Good information for non-Muslims during Ramadan
Embassy of the United States of America
September 4, 2007
CONSULAR WARDEN MESSAGE
Revised Consular Information Sheet for Qatar and
ACS Hours of Operation and Qatar's Cultural Norms
During the Islamic month of Ramadan
The U.S. Embassy in Doha would like to alert American citizens to a change in American Citizens Services public service hours during the upcoming Islamic Month of Ramadan. During the month of Ramadan, the Embassy will provide American Citizen Services from 10am to 12:00pm, Sunday, Tuesday, Wednesday and Thursday. Ramadan will likely begin on September 12, 2007, depending on Islamic scholars' sighting of the moon. Ramadan will last for approximately 30 days, or one lunar month, and will finish on or about October 11, 2007. The Embassy also wishes to draw the attention of U.S. citizens to local customs that should be observed during the month of Ramadan:
* Muslims are required to fast from sunrise to sunset during the month of Ramadan. As such, it is illegal in Qatar to eat, drink (even water), or smoke in public during fasting hours, i.e., approximately 5:00 a.m. until 6:00 p.m. Approximate times for sunrise and sunset will be announced in local newspapers. If Muslims are present in the work place, they expect non-Muslims to respect their fasting and not eat, drink, or smoke in front of them, even in motor vehicles, or to prepare food that they can smell or see. As it is illegal to serve food or drink during fasting hours, restaurants will be closed during daylight hours, with the exception of a few hotel restaurants that serve non-Muslims only. Restaurants will begin serving food at sundown, but expect them to be crowded, especially during Iftar, the first meal immediately after sunset. If you are in a hotel, and they do not serve a meal at a time you require, you will find that room service is normally available or the dining room will have an isolated area where non-Muslims are served.
* While modest dress and respectful behavior between the sexes (even between married couples) are normal social customs in Qatar, this is particularly so during Ramadan.
* Shops and markets are open in the morning, often closed in the afternoon, but open again for a few hours after sunset. Shops and stores will have extended hours into the late evening and early morning to accommodate Ramadan hours of operation.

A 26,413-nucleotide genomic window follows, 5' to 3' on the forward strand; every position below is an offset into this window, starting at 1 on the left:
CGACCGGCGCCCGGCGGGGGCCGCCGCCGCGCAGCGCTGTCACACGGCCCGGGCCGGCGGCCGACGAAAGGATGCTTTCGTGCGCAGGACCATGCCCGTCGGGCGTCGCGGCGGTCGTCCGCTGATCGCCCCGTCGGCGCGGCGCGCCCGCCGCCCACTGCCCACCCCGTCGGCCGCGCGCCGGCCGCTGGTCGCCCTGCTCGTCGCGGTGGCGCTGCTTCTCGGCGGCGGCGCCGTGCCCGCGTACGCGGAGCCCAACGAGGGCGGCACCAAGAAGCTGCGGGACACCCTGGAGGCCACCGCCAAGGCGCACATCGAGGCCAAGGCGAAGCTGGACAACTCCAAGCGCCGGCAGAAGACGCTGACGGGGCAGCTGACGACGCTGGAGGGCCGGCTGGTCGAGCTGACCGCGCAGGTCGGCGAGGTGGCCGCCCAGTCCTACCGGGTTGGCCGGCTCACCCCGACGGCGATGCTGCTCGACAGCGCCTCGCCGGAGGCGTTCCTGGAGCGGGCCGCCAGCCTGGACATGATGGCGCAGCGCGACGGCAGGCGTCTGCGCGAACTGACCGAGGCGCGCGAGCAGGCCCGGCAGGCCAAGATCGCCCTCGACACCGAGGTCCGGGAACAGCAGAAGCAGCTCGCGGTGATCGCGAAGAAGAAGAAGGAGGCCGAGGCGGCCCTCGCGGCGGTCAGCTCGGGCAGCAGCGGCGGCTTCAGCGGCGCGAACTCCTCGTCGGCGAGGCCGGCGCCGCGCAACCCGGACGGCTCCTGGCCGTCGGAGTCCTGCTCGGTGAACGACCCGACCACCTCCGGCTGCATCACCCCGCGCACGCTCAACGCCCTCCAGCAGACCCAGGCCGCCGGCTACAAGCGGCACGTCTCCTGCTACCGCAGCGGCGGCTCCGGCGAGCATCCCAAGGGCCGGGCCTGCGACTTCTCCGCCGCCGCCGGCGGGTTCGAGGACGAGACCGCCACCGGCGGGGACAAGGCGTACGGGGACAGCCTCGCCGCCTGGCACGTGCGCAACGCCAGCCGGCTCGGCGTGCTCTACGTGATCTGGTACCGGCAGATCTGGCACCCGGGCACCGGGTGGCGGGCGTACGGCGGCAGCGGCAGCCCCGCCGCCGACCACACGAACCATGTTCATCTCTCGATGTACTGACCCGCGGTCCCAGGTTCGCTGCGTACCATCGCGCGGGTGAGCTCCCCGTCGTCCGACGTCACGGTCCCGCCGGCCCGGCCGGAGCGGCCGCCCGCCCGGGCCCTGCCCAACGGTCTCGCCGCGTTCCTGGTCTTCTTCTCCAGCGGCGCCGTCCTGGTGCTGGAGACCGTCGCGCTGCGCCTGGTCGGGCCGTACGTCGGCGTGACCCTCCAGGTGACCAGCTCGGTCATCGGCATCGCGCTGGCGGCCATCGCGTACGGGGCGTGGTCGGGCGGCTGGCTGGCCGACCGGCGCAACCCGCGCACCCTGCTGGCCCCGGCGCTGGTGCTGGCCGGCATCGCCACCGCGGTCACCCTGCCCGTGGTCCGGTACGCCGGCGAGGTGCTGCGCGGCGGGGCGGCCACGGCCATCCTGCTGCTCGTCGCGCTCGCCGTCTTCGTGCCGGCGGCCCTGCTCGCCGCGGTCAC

* If possible, please avoid driving in the hour immediately before sunset. One should be extra alert at this time, as many Muslims will be rushing to family member's or friend's home or a restaurant to break their fast. Many accidents occur at this time, some very serious.
This message may be accessed on the Embassy website, http://qatar.usembassy.gov.
Americans traveling abroad should regularly monitor the U.S. Embassy in Doha's website, http://qatar.usembassy.gov, and the U.S. Department of State's travel website at http://travel.state.gov, where the current Worldwide Caution, Middle East and North Africa Public Announcement, and other Travel Warnings and Public Announcements can be found. The U.S. Embassy also encourages U.S. citizens to review to "A Safe Trip Abroad," found at http://travel.state.gov/travel/tips/safety/safety_1747.html, which includes valuable security information for those both living and traveling abroad. In addition to information on the Internet, travelers may obtain up-to-date information on security conditions by calling 1-888-407-4747 toll-free in the U.S. and Canada, or outside the U.S. and Canada on a regular toll line at 1-202-501-4444.
Citizens living and residing in Qatar are advised to register their presence in the country through the U.S. Department of State's automated online registration system, https://travelregistration.state.gov. U.S. citizens may also contact the Consular Section at the U.S. Embassy via email at ACSconsularDoha@state.gov or by calling 488-4101, extension 6500. Further updates will be forthcoming when new information is available. This complete message is available on the Embassy's website at http://qatar.usembassy.gov.
Don't think the hotels stop serving breakfast in Ramadan.
Certainly in the Ramada they serve family breakfast but behind screens. This normally takes a week or so to register with expats and the first couple of weeks used to be pretty quiet.